Abstracts – Browse Results

Search or browse again.

Click on the titles below to expand the information about each abstract.
Viewing 12 results ...

Duodu, B, Melagoda, D G and Rowlinson, S (2024) Innovation ambidexterity in construction firms: external knowledge antecedents and performance consequences. Construction Management and Economics, 42(06), 503–26.

Franz, B W and Olopade, J (2024) Exploring pathways to project success through project delivery team integration: a qualitative comparative analysis. Construction Management and Economics, 42(06), 564–81.

  • Type: Journal Article
  • Keywords: Project delivery; project performance; team effectiveness; collaboration;
  • ISBN/ISSN: 0144-6193
  • URL: https://doi.org/10.1080/01446193.2023.2289040
  • Abstract:
    Integration within project delivery teams can improve project outcomes in the building construction industry. However, integration across multiple firms and disciplines can be more challenging to manage, when compared to functionally organized, or siloed, teams. Given that resources to manage integration are limited and that most teams are only partially integrated in practice, this research seeks to explore pathways for their success. Using data collected from ten completed projects in the U.S., a fuzzy-set qualitative comparative analysis was performed to identify which combinations of six dimensions of integration were sufficient for improved project performance. The analysis revealed six distinct and highly consistent pathways to success, as evaluated by the criteria of being on-budget, on-time, or achieving the planned sustainable certification. Across all pathways, having a single team focus and equitable team relationships were the only dimensions consistently found in pathways leading to desirable project outcomes. Other dimensions, such as co-location, seamless operation across organizational boundaries, and a no-blame culture were found in pathways to both desirable and undesirable project outcomes, depending on their combination with other dimensions. These results contribute to theories on implementing team integration, suggesting that fully integrated teams are not always necessary for success. Instead, integrated teams that can work collaboratively, while still maintaining organizational separation or autonomy, can be as effective. While the study does not enable the identification of all possible pathways to success, it provides guidance to practitioners by highlighting a small subset of pathways, giving greater flexibility in managing integration within their teams.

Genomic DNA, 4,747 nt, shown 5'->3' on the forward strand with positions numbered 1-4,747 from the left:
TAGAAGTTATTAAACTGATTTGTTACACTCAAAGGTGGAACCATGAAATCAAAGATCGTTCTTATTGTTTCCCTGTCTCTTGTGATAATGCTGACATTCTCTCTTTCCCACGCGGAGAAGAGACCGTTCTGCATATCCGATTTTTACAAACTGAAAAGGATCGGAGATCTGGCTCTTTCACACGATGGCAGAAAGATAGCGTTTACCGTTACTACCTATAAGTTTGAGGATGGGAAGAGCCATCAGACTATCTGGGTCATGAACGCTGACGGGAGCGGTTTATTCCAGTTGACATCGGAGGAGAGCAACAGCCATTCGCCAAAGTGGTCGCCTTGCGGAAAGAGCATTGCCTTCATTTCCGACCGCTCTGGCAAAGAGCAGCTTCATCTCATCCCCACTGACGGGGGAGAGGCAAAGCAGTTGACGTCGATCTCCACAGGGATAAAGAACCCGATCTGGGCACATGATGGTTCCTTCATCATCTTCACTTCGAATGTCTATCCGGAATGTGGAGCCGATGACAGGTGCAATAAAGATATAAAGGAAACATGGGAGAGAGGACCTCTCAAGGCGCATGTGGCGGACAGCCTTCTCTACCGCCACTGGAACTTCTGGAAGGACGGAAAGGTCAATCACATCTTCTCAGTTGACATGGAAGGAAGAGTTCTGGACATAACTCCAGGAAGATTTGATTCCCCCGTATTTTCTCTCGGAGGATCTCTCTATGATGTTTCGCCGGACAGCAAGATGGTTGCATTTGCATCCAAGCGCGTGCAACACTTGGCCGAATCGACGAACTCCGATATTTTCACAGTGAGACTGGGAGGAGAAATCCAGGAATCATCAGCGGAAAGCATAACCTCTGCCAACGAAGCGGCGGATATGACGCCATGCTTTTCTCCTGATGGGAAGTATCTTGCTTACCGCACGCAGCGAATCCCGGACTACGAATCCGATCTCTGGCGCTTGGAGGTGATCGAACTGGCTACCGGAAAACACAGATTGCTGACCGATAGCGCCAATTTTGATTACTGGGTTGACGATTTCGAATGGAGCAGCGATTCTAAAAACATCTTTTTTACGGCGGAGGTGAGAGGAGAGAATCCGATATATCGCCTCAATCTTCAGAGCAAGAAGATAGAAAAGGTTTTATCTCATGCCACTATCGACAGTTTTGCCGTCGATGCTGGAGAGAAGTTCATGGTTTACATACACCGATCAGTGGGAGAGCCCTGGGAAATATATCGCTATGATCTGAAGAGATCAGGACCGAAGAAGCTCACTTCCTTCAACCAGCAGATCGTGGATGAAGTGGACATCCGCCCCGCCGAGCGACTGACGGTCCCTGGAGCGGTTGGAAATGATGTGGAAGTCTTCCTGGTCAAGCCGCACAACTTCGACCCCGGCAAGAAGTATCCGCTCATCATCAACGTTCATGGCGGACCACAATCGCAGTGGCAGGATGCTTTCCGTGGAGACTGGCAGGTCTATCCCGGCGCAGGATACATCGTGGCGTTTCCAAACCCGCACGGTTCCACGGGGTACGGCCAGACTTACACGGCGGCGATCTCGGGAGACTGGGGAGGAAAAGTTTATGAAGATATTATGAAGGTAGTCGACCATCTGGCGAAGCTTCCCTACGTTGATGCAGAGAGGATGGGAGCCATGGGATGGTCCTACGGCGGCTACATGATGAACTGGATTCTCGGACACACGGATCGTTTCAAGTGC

Gholipour, H F, Farzanegan, M R and Abu Al-Foul, M N (2024) House prices and labour productivity growth: Evidence from OECD countries. Construction Management and Economics, 42(06), 582–9.

Gunay, H B, O'Brien, W, Beausoleil-Morrison, I and Huchuk, B (2014) On adaptive occupant-learning window blind and lighting controls. Building Research & Information, 42(06), 739-56.

Lundgren, R, Kyrö, R and Olander, S (2024) The lifecycle impact and value capture of circular business models in the built environment. Construction Management and Economics, 42(06), 527–44.

Morgan, M and Cruickshank, H (2014) Quantifying the extent of space shortages: English dwellings. Building Research & Information, 42(06), 710-24.

Park, H, Meacham, B J, Dembsey, N A and Goulthorpe, M (2014) Integration of fire safety and building design. Building Research & Information, 42(06), 696-709.

Rovers, R (2014) New energy retrofit concept: ‘renovation trains’ for mass housing. Building Research & Information, 42(06), 757-67.

Short, C A, Noakes, C J, Gilkeson, C A and Fair, A (2014) Functional recovery of a resilient hospital type. Building Research & Information, 42(06), 657-84.

Signor, R, Love, P E D and Ballesteros-Pérez, P (2024) Detecting bid rigging in public auctions for procuring infrastructure projects: formulating the reference scenario for decision-making. Construction Management and Economics, 42(06), 545–63.

Stephan, A and Crawford, R H (2014) A comprehensive life cycle water analysis framework for residential buildings. Building Research & Information, 42(06), 685-95.

Stone, A, Shipworth, D, Biddulph, P and Oreszczyn, T (2014) Key factors determining the energy rating of existing English houses. Building Research & Information, 42(06), 725-38.